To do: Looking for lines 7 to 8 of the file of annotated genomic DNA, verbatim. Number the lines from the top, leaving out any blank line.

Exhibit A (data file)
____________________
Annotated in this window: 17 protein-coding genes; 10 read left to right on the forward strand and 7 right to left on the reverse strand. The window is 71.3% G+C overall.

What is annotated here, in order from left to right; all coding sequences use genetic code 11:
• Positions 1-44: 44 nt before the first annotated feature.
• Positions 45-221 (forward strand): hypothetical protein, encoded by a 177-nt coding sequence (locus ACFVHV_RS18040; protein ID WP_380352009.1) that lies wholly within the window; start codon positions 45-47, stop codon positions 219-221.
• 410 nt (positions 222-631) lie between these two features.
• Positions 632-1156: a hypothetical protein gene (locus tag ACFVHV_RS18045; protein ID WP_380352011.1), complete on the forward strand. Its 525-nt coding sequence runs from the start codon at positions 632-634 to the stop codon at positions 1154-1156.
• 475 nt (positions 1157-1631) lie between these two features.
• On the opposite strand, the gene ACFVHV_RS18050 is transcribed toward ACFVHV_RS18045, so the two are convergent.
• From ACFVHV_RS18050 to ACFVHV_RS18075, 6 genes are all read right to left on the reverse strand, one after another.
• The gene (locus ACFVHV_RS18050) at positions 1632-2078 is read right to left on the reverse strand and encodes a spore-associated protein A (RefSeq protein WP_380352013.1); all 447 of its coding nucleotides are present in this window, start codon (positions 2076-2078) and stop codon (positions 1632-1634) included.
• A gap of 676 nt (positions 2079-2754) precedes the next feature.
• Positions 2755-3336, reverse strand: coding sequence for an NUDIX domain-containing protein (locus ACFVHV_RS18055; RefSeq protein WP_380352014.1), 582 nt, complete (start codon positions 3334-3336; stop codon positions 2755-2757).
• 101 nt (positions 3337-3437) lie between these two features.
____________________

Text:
• 475 nt (positions 1157-1631) lie between these two features.
• On the opposite strand, the gene ACFVHV_RS18050 is transcribed toward ACFVHV_RS18045, so the two are convergent.